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                Author and article information

                Contributors
                Role: ConceptualizationRole: Data curationRole: Formal analysisRole: SupervisionRole: Writing – original draft
                Role: ConceptualizationRole: Data curationRole: Formal analysisRole: MethodologyRole: Writing – original draft
                Role: Data curationRole: Formal analysisRole: Methodology
                Role: Data curationRole: Formal analysisRole: Methodology
                Role: ConceptualizationRole: Data curationRole: Formal analysisRole: MethodologyRole: SupervisionRole: Writing – original draft
                Role: ConceptualizationRole: Data curationRole: Formal analysisRole: Supervision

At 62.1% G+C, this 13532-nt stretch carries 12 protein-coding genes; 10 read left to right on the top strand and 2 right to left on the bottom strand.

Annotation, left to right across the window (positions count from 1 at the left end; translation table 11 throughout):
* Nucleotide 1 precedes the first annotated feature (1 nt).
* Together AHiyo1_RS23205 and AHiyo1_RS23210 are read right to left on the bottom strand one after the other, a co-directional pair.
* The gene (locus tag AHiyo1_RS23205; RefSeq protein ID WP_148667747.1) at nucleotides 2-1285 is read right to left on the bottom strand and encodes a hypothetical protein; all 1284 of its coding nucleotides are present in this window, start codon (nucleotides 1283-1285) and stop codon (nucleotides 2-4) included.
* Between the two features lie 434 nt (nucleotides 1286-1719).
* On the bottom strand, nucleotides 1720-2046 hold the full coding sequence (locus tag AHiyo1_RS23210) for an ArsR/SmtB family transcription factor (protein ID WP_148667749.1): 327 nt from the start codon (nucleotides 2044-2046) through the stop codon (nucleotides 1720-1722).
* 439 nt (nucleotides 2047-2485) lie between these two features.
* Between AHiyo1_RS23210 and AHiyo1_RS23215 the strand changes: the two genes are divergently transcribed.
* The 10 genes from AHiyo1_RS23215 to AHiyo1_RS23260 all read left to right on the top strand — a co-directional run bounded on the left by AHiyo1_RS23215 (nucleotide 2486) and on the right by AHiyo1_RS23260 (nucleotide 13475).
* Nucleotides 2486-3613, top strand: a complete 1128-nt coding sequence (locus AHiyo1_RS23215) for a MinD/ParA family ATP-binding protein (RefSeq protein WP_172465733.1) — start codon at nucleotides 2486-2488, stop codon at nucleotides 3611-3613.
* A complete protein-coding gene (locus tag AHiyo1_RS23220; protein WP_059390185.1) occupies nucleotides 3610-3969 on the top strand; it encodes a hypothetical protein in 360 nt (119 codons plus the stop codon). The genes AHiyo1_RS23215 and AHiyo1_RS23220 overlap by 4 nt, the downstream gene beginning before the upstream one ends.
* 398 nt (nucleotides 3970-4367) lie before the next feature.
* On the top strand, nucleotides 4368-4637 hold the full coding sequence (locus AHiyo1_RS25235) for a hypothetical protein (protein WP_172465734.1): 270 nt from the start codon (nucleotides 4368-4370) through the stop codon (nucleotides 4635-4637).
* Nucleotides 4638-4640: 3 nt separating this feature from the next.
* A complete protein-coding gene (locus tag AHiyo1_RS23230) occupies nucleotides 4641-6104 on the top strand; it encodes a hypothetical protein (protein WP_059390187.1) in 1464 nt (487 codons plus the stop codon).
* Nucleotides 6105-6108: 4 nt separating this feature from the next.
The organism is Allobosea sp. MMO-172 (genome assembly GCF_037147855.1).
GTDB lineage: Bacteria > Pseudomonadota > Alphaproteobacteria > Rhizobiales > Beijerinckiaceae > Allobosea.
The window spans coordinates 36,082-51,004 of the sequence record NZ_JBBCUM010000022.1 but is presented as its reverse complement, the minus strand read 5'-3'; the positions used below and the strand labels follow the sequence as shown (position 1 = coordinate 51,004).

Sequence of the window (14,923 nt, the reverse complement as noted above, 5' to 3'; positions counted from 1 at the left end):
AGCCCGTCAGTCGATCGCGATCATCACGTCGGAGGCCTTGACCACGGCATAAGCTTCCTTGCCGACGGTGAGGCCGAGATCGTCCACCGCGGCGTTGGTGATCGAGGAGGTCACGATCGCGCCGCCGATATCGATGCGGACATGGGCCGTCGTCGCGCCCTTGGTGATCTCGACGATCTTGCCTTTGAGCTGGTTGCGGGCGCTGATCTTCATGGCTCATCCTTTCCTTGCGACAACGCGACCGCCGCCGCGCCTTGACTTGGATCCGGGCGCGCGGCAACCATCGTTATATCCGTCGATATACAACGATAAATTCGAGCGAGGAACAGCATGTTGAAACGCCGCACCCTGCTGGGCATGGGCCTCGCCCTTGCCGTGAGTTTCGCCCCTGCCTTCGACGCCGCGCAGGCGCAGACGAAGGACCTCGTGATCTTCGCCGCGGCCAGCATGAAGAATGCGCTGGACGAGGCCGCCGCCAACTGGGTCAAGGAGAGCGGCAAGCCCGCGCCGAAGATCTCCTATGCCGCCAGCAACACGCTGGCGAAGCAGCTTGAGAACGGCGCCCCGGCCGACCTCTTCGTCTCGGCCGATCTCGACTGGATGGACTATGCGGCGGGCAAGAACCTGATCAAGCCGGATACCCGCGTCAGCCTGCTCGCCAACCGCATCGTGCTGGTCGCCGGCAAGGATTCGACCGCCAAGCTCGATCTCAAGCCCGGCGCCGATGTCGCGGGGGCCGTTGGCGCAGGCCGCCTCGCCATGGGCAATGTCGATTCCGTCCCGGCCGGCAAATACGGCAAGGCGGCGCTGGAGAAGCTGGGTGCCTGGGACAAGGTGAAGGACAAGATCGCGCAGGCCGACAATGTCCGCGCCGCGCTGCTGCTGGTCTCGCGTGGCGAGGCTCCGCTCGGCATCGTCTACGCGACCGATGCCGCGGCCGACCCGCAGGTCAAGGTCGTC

Role: ConceptualizationRole: Data curationRole: Formal analysis
                Role: ConceptualizationRole: Data curationRole: Formal analysis
                Role: ConceptualizationRole: Data curationRole: Formal analysisRole: MethodologyRole: SupervisionRole: Writing – original draft
                Role: Editor
                Journal
                PLoS One
                PLoS ONE
                plos
                plosone
                PLoS ONE
                Public Library of Science (San Francisco, CA USA )
                1932-6203
                9 August 2019
                2019
                : 14
                : 8
                Affiliations
                [1 ] Nephrology Department, Fundeni Clinical Institute, Bucharest, Romania
                [2 ] Nephrology Department,”Carol Davila” University of Medicine and Pharmacy, Bucharest, Romania
                [3 ] ”Dr. Carol Davila” Teaching Hospital of Nephrology, Bucharest, Romania
                [4 ] ”Victor Babes” National Institute of Pathology, Bucharest, Romania